Tigers in Combat III
Title: Tigers in Combat III
Author: Wolfgang Schneider
Publisher: Helion and Company
A large format, hardback book and one I think I can say has immediately jumped to be among the top of my list for best books on the Tiger tank. At an RRP of £69.75 this is not cheap, but with 1200 photos and drawings, plus the text that adds up to 520 pages, this is a heavyweight book to tackle a heavyweight tank. The first two volumes covered Tiger unit histories, but this fills in the rest of the Tiger story and adds a level of detail which is absolutely fascinating
The book is divided into 5 main chapters, and each of these is further divided into multiple sub-sections. The opening chapter deals with 'The Establishment and Structure of the Tiger Units'. This contains a stack of detail on the creation of the units, but also has multiple data tables and pictorial representations of the structure of all the support units that enabled the Tiger units to operate. These include maintenance, flak, reconnaissance, pioneer, supply, medical, ammunition supply and Staff Companies as well as the individual tank companies. To go with these there are also plenty of photos illustrating the various vehicle types they used, not just the tanks. This section also features some details and photos from the private collection of an engineer at the Henschel factory, most of which have not been published before.
The second chapter looks at the Training provision for the Tiger units, which was extensive for these heavy tanks when they first came into service. This includes details of the various training grounds and establishments, including maps and archive photos to illustrate the text. It includes Leadership training, the special courses for Tiger crews at Paderborn as well as the Technical Trials unit at Senne. These course covered weapons and equipment training as well as tank firing and combat training.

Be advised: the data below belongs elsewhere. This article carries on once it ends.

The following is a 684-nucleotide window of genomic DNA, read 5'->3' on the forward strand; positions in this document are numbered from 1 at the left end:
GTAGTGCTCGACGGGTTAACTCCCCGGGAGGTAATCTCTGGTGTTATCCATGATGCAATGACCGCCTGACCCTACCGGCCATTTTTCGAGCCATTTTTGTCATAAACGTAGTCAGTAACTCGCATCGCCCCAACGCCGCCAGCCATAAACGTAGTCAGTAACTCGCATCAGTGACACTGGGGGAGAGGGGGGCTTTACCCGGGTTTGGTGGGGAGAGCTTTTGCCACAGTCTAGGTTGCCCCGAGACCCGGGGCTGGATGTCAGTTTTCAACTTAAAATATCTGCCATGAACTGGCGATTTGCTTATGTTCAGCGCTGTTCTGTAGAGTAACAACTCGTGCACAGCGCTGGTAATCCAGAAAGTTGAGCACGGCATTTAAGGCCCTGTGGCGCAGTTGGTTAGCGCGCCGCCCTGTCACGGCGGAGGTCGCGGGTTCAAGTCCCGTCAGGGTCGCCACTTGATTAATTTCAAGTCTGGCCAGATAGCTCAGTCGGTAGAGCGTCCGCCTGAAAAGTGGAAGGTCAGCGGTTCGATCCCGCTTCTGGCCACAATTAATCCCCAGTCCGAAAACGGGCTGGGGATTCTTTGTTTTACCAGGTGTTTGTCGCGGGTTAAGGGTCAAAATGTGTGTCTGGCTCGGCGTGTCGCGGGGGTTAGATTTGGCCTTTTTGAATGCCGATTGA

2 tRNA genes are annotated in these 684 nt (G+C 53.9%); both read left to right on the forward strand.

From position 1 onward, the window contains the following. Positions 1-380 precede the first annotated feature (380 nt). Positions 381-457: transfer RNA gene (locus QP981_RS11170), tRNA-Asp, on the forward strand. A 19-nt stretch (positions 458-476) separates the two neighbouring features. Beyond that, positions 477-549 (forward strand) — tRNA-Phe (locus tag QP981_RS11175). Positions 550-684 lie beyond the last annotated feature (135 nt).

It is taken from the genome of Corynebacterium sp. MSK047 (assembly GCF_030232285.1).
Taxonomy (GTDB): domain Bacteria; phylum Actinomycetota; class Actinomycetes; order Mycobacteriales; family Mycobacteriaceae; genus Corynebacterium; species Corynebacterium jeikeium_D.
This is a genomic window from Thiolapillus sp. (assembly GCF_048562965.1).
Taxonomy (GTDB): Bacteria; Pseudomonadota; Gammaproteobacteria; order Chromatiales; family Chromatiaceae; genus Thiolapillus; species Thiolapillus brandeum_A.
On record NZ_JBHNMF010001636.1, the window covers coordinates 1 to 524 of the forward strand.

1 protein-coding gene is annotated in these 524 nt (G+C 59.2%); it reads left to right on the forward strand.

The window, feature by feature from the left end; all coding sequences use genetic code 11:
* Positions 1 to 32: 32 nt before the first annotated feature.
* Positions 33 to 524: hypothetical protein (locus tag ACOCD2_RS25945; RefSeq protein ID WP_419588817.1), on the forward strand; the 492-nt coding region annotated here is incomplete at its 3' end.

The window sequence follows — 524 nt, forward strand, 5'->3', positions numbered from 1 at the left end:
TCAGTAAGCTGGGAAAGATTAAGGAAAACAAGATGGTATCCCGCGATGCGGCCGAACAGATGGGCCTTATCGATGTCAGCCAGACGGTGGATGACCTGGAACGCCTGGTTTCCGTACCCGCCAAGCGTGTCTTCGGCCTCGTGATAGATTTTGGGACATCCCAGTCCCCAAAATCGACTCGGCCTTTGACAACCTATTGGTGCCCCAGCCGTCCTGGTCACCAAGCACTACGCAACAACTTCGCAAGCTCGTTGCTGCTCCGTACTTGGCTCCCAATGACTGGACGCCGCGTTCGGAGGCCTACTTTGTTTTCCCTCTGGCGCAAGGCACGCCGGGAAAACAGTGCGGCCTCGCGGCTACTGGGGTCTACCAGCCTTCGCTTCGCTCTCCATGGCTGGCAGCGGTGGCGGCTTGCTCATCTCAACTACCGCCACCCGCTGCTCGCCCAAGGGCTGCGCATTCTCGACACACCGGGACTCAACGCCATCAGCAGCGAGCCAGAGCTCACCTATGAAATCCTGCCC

Chapter 3 adds even more background detail, detailing the operation tasks for the individual members of a Tiger crew, including Commander, Gunner, Loader, Driver and Radio Operator. It also includes the maintenance tasks needed for the running gear, operational readiness and all the regular checks. It even covers camouflage and markings. Similar topics are included in chapter 4, with the Deployment of the Tiger rather than the live on the training ground. It also features details of loading the Tigers for rail transport as well as river crossing.
The final chapter covers Tactics, and includes obvious things such as battle tactics, along with unit security, scouting, command and control, working in collaboration with other weapons systems, the effects of enemy weapons, recovery and evacuation plus an unusual but every bit as interesting, how the Tiger was used for propaganda purposes. The book is rounded off with some amendments to volumes 1 and 2, and a list of references and manuals. Illustrated throughout with some 1200 photos, all with helpful captioning and many of them unseen before. The stack of information held in this one is very detailed, and quite different from basic unit histories, this is more about what it took to enable the Tigers to get into action and how the crews actually operated them. As I said at the start, not cheap but for anyone with an interest in the famous Tiger, historian, vehicle enthusiast or modeller, this is one I am sure you will want to add to your reference shelf.
Helion books are distributed in the UK by Casemate Books.